In the smooth pursuit task, a target starts from a center fixation and moves back and forth across the screen. Participants were instructed to follow the moving target (velocity of 18.7° per second; amplitude, greater or less than 12°) across the computer monitor with their eyes. After 4 to 6 half-cycles, the target was unpredictably masked (ie, made invisible) for 500 milliseconds. Of the 25 trials presented, 15 had the masking appear at some point during a half-cycle and the rest at the change in ramp direction. Participants were instructed to follow the moving target even when it became briefly invisible. Pursuit gain was defined as the ratio of pursuit eye velocity to target velocity. Pursuit gain measures from the masked period from these 2 types of trials were averaged to obtain a measure of predictive pursuit gain. The scoring algorithm of the measures has been fully described elsewhere.46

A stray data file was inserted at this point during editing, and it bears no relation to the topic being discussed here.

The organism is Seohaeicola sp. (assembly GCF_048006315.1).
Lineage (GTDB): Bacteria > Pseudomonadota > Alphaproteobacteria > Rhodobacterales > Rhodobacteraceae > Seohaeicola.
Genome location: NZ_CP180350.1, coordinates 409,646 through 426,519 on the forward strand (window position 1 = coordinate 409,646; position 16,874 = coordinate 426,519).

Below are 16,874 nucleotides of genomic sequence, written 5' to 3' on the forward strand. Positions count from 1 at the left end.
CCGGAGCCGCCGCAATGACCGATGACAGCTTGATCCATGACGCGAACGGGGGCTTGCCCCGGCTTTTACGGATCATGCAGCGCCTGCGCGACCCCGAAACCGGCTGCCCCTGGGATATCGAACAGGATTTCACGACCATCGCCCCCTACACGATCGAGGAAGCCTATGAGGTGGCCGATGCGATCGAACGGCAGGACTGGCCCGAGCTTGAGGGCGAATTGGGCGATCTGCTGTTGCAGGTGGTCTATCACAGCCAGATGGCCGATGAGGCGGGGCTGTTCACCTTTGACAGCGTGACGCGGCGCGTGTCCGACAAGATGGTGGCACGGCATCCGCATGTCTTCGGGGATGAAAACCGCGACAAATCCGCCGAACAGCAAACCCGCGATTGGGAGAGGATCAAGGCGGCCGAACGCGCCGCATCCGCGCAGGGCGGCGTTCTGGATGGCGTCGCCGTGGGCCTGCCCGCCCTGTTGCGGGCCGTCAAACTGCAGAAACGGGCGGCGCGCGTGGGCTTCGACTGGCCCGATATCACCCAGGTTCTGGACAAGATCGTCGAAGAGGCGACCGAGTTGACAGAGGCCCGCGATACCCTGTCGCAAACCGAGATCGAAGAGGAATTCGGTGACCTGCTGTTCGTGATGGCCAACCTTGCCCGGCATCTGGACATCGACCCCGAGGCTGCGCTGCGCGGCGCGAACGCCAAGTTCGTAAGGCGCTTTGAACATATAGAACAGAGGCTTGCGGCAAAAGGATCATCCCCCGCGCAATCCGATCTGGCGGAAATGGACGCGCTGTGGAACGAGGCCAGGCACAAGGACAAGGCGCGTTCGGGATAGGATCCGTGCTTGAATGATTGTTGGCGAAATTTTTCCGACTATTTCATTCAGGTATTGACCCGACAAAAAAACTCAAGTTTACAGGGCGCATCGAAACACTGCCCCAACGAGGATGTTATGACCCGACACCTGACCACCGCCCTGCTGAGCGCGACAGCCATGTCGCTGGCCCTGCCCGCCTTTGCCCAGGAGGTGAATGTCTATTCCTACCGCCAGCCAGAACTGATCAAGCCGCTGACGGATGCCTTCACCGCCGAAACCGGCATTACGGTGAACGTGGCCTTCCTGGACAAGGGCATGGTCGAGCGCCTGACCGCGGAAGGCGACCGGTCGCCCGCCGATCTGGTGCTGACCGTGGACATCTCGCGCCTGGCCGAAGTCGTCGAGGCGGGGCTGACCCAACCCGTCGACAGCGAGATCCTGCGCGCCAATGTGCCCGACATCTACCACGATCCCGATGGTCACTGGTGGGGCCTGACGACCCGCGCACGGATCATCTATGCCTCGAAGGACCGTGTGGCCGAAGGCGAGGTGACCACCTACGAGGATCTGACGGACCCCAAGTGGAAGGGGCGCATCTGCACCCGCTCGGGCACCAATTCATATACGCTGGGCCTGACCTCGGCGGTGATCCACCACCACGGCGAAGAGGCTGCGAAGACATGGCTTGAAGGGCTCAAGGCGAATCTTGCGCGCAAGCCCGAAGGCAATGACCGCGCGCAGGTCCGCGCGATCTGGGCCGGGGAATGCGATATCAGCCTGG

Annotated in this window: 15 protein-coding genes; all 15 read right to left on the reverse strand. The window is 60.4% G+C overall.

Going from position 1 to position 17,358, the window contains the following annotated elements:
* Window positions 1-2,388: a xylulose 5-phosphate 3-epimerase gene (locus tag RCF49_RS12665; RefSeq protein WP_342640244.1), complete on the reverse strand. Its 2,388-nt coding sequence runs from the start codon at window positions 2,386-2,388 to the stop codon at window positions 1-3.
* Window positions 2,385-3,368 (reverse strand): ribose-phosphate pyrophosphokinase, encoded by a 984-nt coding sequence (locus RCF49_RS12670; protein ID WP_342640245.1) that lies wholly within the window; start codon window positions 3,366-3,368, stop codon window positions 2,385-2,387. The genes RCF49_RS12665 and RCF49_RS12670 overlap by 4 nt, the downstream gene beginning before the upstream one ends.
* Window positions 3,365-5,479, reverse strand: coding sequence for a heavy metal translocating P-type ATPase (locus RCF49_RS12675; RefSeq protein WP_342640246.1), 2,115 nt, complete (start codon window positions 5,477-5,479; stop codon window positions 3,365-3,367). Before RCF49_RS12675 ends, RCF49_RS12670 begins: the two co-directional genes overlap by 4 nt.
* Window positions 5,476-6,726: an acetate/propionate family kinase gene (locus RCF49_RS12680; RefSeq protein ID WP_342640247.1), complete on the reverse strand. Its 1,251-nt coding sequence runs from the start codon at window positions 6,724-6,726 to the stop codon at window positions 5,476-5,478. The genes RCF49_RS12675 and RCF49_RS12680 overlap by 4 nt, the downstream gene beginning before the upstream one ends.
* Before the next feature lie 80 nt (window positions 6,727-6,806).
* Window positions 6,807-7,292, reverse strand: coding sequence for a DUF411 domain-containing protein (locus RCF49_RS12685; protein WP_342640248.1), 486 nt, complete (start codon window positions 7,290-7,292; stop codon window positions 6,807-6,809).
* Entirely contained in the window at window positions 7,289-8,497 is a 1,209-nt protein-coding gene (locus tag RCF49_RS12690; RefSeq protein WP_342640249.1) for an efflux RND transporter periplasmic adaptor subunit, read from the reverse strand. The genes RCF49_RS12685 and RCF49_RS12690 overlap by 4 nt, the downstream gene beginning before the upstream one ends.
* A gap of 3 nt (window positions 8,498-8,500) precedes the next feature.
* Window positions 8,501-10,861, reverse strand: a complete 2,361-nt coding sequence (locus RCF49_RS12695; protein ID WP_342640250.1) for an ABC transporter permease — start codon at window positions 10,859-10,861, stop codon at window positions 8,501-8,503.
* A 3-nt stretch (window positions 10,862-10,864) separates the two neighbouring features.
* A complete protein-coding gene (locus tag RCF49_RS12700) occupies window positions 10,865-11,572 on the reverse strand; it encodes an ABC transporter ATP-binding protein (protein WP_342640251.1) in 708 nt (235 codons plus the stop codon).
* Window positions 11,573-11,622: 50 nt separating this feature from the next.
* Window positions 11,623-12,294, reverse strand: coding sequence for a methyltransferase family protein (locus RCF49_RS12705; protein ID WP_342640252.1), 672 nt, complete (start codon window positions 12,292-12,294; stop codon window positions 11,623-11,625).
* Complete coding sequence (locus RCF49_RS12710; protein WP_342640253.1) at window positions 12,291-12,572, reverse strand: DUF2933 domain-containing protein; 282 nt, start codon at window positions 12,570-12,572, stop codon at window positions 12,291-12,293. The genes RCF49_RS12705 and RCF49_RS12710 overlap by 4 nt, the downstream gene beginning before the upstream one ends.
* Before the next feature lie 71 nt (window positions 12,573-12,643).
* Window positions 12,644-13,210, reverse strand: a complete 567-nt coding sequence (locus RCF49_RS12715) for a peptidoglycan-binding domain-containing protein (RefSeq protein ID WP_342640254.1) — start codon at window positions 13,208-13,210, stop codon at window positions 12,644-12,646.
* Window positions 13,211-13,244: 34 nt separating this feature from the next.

In this task, participants fixated on a centrally located set of crosshairs. A target was flashed for 250 milliseconds between 2.5° and 10.0° to the left or right of the central fixation point. Participants continued to fixate until the fixation cross was turned off 10 seconds after the target was briefly shown. With this offset of the center crosshairs, participants were instructed to move their eyes to the location where the target had flashed. Feedback was provided by a small circle that appeared after 1.5 seconds, indicating where the target had flashed at the beginning of the trial. Absolute error in degrees was the primary dependent measure.
Measurements of KMO mRNA expression and KMO enzyme activity were performed masked to diagnostic groups. The KMO mRNA expression data were approximately normally distributed (skewness, 0.10; median, 0.83; standard error of skewness, 0.3) and were compared between diagnosis groups using 1-way analysis of variance (ANOVA). Comparisons via ANOVA were performed for KMO activity. Pearson correlational analysis examined the correlation between KMO mRNA expression and KMO activity. In an exploratory framework, we examined the relationship between KMO SNPs and KMO mRNA expression in the FEF tissue samples. Because the sample size was small, we collapsed all minor allele carriers into 1 group (ie, CT/TT for rs2275163 and AG/AA for rs1053230) and compared them with participants with the homozygous major allele (ie, CC for rs2275163 and GG for rs1053230) genotype to assess the effects of genotype on KMO mRNA expression using ANOVA.